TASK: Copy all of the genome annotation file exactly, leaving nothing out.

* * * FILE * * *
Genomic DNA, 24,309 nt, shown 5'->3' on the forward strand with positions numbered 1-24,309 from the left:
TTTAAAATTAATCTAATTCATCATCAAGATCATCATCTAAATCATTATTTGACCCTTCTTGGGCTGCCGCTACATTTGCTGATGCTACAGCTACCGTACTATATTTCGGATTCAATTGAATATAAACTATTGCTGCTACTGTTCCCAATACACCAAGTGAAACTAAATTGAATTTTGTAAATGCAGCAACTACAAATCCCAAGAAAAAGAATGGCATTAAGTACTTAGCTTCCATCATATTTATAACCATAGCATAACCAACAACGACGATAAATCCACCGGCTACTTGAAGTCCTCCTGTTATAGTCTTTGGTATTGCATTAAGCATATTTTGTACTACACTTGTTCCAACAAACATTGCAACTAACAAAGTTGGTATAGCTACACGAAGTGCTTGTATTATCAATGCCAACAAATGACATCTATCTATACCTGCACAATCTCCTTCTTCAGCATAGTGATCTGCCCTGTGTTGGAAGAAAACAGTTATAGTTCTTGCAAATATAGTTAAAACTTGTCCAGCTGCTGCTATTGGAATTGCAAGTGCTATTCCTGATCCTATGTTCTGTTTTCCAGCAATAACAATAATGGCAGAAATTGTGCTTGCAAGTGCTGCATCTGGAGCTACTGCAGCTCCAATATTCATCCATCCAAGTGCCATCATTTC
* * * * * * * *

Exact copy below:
Genomic DNA, 24,309 nt, shown 5'->3' on the forward strand with positions numbered 1-24,309 from the left:
TTTAAAATTAATCTAATTCATCATCAAGATCATCATCTAAATCATTATTTGACCCTTCTTGGGCTGCCGCTACATTTGCTGATGCTACAGCTACCGTACTATATTTCGGATTCAATTGAATATAAACTATTGCTGCTACTGTTCCCAATACACCAAGTGAAACTAAATTGAATTTTGTAAATGCAGCAACTACAAATCCCAAGAAAAAGAATGGCATTAAGTACTTAGCTTCCATCATATTTATAACCATAGCATAACCAACAACGACGATAAATCCACCGGCTACTTGAAGTCCTCCTGTTATAGTCTTTGGTATTGCATTAAGCATATTTTGTACTACACTTGTTCCAACAAACATTGCAACTAACAAAGTTGGTATAGCTACACGAAGTGCTTGTATTATCAATGCCAACAAATGACATCTATCTATACCTGCACAATCTCCTTCTTCAGCATAGTGATCTGCCCTGTGTTGGAAGAAAACAGTTATAGTTCTTGCAAATATAGTTAAAACTTGTCCAGCTGCTGCTATTGGAATTGCAAGTGCTATTCCTGATCCTATGTTCTGTTTTCCAGCAATAACAATAATGGCAGAAATTGTGCTTGCAAGTGCTGCATCTGGAGCTACTGCAGCTCCAATATTCATCCATCCAAGTGCCATCATTTC